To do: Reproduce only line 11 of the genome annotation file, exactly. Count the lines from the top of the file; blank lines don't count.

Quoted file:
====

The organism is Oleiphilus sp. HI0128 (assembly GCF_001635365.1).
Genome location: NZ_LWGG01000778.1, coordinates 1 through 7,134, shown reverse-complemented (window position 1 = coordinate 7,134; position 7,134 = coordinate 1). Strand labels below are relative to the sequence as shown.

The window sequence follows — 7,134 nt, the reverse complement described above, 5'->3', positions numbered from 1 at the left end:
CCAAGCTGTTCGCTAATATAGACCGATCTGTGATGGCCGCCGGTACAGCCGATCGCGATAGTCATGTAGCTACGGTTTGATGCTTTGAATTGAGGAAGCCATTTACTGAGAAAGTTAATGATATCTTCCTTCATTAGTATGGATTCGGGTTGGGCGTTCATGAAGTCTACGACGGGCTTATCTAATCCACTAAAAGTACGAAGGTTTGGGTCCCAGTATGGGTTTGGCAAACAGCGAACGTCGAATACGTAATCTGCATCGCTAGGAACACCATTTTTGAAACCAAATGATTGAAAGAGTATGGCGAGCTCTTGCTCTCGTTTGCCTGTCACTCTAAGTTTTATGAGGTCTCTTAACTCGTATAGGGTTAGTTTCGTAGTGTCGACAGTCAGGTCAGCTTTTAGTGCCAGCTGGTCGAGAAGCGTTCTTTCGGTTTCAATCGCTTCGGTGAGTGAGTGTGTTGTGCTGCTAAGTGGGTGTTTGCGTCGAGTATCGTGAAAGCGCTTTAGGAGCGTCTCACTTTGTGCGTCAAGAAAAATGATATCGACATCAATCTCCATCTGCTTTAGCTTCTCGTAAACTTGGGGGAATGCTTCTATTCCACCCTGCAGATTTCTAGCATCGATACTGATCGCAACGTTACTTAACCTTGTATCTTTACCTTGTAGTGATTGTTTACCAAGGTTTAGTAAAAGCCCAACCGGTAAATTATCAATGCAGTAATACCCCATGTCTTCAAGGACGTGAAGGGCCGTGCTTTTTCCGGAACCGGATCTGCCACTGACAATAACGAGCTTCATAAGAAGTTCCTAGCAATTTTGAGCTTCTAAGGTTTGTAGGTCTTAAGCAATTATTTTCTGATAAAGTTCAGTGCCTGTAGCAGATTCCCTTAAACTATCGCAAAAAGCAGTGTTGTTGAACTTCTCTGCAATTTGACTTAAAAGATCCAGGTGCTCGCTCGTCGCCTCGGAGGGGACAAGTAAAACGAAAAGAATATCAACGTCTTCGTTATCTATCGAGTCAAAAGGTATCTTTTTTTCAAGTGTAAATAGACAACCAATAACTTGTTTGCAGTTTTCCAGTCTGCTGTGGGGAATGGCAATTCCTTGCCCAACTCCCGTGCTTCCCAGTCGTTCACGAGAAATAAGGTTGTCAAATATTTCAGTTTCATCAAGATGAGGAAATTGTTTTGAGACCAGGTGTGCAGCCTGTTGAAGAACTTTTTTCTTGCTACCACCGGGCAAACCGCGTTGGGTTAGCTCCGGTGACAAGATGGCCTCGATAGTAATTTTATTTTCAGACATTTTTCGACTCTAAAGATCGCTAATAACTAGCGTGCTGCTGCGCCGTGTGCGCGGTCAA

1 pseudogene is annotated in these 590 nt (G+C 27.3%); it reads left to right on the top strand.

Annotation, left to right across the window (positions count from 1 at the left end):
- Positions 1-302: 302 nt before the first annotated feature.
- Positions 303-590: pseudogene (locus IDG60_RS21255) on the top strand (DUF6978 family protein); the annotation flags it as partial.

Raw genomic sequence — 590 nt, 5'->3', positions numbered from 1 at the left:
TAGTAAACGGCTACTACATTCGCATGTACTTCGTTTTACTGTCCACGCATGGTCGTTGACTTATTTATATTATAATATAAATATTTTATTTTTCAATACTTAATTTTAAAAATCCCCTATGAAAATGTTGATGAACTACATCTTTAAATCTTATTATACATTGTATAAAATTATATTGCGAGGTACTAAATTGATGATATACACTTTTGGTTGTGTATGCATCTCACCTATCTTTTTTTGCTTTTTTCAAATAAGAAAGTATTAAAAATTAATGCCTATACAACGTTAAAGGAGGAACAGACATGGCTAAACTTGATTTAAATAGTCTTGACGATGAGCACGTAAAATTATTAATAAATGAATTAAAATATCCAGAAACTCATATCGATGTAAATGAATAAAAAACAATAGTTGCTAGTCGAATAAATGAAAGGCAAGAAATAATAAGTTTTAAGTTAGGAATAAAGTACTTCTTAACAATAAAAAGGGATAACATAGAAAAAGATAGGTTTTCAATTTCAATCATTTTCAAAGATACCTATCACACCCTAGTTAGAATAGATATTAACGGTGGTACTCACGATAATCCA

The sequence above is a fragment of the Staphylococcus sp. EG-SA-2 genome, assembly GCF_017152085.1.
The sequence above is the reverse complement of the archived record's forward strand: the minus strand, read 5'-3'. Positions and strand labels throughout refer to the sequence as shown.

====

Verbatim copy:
The sequence above is a fragment of the Staphylococcus sp. EG-SA-2 genome, assembly GCF_017152085.1.